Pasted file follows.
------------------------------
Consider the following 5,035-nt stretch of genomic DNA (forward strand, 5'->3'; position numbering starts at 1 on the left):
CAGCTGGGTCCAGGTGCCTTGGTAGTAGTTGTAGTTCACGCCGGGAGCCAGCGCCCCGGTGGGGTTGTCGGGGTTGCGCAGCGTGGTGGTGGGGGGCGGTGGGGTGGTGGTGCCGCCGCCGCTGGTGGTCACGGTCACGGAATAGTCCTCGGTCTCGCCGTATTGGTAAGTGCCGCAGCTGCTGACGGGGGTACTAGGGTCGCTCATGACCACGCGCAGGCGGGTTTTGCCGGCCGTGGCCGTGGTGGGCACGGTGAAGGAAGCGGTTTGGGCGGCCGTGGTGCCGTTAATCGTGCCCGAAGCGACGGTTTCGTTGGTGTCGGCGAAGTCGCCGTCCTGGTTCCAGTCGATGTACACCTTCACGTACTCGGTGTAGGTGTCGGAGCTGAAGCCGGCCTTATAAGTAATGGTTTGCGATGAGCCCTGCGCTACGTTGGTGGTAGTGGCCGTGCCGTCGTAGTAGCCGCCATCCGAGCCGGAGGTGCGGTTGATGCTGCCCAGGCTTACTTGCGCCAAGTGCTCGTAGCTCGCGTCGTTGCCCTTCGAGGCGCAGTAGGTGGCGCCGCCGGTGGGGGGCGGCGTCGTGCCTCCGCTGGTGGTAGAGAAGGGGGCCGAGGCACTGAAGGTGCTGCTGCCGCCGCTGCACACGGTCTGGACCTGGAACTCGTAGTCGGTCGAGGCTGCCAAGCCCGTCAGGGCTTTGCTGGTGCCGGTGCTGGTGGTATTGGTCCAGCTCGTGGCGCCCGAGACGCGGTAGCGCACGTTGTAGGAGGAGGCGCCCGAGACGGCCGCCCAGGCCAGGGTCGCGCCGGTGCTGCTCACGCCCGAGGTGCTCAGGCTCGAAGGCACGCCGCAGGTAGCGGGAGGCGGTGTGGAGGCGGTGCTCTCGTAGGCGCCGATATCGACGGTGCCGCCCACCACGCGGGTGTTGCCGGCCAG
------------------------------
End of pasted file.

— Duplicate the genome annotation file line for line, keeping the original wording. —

Consider the following 5,035-nt stretch of genomic DNA (forward strand, 5'->3'; position numbering starts at 1 on the left):
CAGCTGGGTCCAGGTGCCTTGGTAGTAGTTGTAGTTCACGCCGGGAGCCAGCGCCCCGGTGGGGTTGTCGGGGTTGCGCAGCGTGGTGGTGGGGGGCGGTGGGGTGGTGGTGCCGCCGCCGCTGGTGGTCACGGTCACGGAATAGTCCTCGGTCTCGCCGTATTGGTAAGTGCCGCAGCTGCTGACGGGGGTACTAGGGTCGCTCATGACCACGCGCAGGCGGGTTTTGCCGGCCGTGGCCGTGGTGGGCACGGTGAAGGAAGCGGTTTGGGCGGCCGTGGTGCCGTTAATCGTGCCCGAAGCGACGGTTTCGTTGGTGTCGGCGAAGTCGCCGTCCTGGTTCCAGTCGATGTACACCTTCACGTACTCGGTGTAGGTGTCGGAGCTGAAGCCGGCCTTATAAGTAATGGTTTGCGATGAGCCCTGCGCTACGTTGGTGGTAGTGGCCGTGCCGTCGTAGTAGCCGCCATCCGAGCCGGAGGTGCGGTTGATGCTGCCCAGGCTTACTTGCGCCAAGTGCTCGTAGCTCGCGTCGTTGCCCTTCGAGGCGCAGTAGGTGGCGCCGCCGGTGGGGGGCGGCGTCGTGCCTCCGCTGGTGGTAGAGAAGGGGGCCGAGGCACTGAAGGTGCTGCTGCCGCCGCTGCACACGGTCTGGACCTGGAACTCGTAGTCGGTCGAGGCTGCCAAGCCCGTCAGGGCTTTGCTGGTGCCGGTGCTGGTGGTATTGGTCCAGCTCGTGGCGCCCGAGACGCGGTAGCGCACGTTGTAGGAGGAGGCGCCCGAGACGGCCGCCCAGGCCAGGGTCGCGCCGGTGCTGCTCACGCCCGAGGTGCTCAGGCTCGAAGGCACGCCGCAGGTAGCGGGAGGCGGTGTGGAGGCGGTGCTCTCGTAGGCGCCGATATCGACGGTGCCGCCCACCACGCGGGTGTTGCCGGCCAG